Vegetarianism Originally Had Little To Do With Animal Rights

“Comparative anatomy, therefore, proves that man is naturally a frugivorous animal, formed to subsist upon fruits, seeds, and farinaceous vegetables.” —Sylvester Graham, “The Science of Human Life”

In A Nutshell

Today, many of the most vocal vegetarians aren’t afraid to say they’re doing it for the animals even though the origins of the vegetarian lifestyle had less to do with saving animals and more to do with maintaining a clean, bland lifestyle that would curb sexual desire and prevent the downfall of society. The movement was started by the Reverend Sylvester Graham (of graham cracker fame). He pushed the idea of a meat-free, flavor-free diet in order to help curb sexual appetites and free people from the need for masturbation. It wasn’t until some of his followers—the Kellogg family—decided to try their hand at making fake meat that the Seventh-day Adventist Church got hold of the idea and came up with the now-familiar hot dogs and burger patties.

The Whole Bushel

If there’s a vegetarian in your life, you undoubtedly know it. It’s one of those life choices that people will try to recruit for, and while some might choose to do it because of health reasons, many claim they’re doing it so they don’t have to eat adorable animals. The origins of the vegetarian movement are rooted in a very, very different idea.

We’ve talked a little bit about how graham crackers and cereal gained popularity because of the strict anti-masturbation policies of the Reverend Sylvester Graham and Dr. John Kellogg. Their beliefs danced along the cliff’s edge of fanatical and then did a swan dive right off, with Kellogg even writing papers on how parents could tell their children were suffering from the ill effects of masturbation. (Notable signs included a preference for being alone and stooped shoulders.)

Graham believed that America’s lusty ways were contributing to the downfall of society as we knew it, so he invented the graham cracker as a weapon in the war against fatty, flavor-filled, and (above all) meat-based foods. Those were the foods he thought were fueling the lust of a nation and making a whole bunch of people want more sex than he thought was appropriate. (He followed a once-a-month guideline.)

While he admittedly had some good ideas to pass on to the world of the 1830s—ideas like drinking only clean water, bathing regularly, and getting plenty of fresh air and exercise—he also had plenty of ideas that were more on the crackpot side of things.

And that’s where vegetarianism came in.

Graham’s version of eating right was called the Graham Diet, and it was followed by the Grahamites. It included mostly fruits, vegetables, and only whole grains, forbidding things like meat, alcohol, and spices.

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The biggest no-no was actually something that not only made a lot of people very angry, but was a rational fear: white bread.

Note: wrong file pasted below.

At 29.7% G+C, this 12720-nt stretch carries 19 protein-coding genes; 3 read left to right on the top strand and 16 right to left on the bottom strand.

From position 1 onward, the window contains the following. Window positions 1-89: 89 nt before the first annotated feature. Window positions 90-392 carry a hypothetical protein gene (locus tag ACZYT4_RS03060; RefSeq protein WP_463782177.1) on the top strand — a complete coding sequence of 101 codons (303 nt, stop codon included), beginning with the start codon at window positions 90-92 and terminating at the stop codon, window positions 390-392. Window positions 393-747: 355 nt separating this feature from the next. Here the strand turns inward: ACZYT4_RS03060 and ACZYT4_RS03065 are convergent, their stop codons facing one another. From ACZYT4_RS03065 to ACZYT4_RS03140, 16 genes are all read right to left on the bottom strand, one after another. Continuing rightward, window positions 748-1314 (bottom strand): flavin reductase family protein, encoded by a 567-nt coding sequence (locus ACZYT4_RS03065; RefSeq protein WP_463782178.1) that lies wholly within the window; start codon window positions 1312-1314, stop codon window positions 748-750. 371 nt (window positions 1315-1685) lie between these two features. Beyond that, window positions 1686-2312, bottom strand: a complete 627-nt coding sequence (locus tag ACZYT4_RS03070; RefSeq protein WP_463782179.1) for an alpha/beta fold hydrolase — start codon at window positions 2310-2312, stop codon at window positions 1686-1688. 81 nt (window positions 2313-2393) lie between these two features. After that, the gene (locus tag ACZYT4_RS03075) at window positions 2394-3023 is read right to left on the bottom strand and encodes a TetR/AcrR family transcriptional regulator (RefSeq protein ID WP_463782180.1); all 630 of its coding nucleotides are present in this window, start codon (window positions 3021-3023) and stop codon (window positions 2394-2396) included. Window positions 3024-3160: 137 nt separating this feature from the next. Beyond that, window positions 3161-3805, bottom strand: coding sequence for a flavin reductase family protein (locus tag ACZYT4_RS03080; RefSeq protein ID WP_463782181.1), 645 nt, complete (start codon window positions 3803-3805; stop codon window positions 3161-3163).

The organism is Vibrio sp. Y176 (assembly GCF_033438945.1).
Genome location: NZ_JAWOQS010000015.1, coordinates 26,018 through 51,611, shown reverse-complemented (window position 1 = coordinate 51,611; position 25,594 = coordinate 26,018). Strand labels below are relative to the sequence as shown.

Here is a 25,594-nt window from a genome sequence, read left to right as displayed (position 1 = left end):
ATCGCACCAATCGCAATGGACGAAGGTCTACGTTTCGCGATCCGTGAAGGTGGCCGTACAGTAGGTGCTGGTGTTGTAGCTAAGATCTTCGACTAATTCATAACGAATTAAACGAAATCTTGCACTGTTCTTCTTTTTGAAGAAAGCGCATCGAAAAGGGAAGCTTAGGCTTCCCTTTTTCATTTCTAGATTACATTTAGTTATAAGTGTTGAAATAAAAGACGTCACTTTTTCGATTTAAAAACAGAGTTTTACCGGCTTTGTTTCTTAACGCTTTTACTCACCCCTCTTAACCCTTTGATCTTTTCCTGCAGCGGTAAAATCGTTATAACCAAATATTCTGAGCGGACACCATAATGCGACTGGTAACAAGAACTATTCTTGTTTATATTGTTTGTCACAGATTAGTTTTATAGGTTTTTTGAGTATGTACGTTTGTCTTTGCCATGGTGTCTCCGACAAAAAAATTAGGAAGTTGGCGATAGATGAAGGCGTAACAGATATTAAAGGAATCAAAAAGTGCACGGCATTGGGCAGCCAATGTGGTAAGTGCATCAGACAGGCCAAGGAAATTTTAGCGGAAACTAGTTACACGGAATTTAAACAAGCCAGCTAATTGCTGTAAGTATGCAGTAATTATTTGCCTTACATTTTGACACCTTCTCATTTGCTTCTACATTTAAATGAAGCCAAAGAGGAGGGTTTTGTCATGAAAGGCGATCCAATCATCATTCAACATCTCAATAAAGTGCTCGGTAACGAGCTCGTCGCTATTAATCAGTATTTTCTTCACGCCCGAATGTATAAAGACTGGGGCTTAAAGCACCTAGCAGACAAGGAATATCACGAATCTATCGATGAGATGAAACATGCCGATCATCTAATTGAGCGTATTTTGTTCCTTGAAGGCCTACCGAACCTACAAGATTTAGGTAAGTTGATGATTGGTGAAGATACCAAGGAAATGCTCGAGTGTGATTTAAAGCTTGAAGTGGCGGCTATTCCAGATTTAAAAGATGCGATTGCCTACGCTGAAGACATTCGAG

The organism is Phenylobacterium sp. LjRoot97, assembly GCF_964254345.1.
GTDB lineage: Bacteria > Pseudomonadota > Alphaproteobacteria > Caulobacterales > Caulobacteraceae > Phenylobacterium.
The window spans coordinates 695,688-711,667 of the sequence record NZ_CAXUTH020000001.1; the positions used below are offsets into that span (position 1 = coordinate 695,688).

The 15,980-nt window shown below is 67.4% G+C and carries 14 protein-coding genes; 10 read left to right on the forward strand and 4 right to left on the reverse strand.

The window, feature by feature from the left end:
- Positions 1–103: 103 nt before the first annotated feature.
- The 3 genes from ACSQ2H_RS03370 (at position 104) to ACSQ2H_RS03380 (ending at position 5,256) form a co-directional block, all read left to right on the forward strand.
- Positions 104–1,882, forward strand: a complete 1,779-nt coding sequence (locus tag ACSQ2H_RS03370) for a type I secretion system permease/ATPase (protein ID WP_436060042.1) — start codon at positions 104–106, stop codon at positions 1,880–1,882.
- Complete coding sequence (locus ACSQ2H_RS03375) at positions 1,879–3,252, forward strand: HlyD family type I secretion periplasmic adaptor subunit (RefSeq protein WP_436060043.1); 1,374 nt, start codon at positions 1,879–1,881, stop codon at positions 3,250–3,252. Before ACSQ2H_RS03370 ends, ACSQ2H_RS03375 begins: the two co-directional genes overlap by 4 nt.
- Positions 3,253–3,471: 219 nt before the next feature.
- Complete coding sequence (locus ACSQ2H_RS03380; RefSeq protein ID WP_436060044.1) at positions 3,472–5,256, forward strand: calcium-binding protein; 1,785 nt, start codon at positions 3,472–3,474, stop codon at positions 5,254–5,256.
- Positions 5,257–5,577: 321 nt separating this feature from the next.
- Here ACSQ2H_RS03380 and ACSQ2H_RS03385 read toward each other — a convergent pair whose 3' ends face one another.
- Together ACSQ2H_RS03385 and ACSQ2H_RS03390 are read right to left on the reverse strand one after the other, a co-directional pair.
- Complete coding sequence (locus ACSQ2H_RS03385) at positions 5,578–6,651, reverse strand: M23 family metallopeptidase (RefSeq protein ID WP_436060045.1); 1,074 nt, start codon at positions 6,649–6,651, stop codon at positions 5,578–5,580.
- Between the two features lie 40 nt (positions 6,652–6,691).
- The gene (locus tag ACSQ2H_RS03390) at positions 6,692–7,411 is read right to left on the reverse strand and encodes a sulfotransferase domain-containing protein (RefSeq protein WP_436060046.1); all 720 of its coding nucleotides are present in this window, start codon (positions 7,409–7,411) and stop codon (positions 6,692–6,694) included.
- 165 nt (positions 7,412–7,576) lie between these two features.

At the time, white bread was seen as a higher-quality bread than whole wheat. The whiter it was, the better. Because it was the 1830s, that whiteness was often achieved in commercial bakeries by adding things like chalk, clay, and alum to flour.

The special wheat flour he created was the basis for his graham crackers, but it also earned him the ire of bakers and butchers who saw his rhetoric as a threat to their livelihoods.

Their fear was legitimate, too. The Grahamite Diet was a strict regimen of designated meals and mealtimes, but it was so popular that it was even adopted by Oberlin College as their official meal plan. (This ended with student protests and the firing of a professor who dared to use pepper on his food.)

Graham died in 1851, long before graham crackers went commercial, but his disciples, including Kellogg, kept up his work.

A member of the Seventh-day Adventist Church, Kellogg soon opened the Battle Creek Sanitarium in the Michigan town of the same name. The first toasted wheat flakes were offered to sanitarium residents and a healthy snack to prevent tooth decay and stomach troubles. While one Kellogg brother went on to make a mint in the breakfast cereal industry, the other focused on a different aspect of clean, healthy living: fake meat.

The company Protose made a fake meat product from what we now call seitan and tofu, while members of the church decided they were going to make the fake meat into a more visually pleasing form. Members of the Seventh-day Adventist Church in Worthington, Ohio, decided to make the meat into forms that are familiar today—hot dogs and burgers—and to season them like real meat would be.

That was well after the first vegetarian restaurant was founded, the appropriately named New York City eatery called the Vegetarian Restaurant No. 1 in 1895. While the first vegetarian chain restaurant (which was also focused on healthy, clean living) went bankrupt in the late 1920s, modern society seems to be catching up a bit.

Show Me The Proof

The Atlantic: Looking to Quell Sexual Urges? Consider the Graham Cracker
Atlas Obscura: The History of Fake Meat Starts With the Seventh-day Adventist Church
Gilder Lehrman Institute of American History: Sylvester Graham and Antebellum Diet Reform

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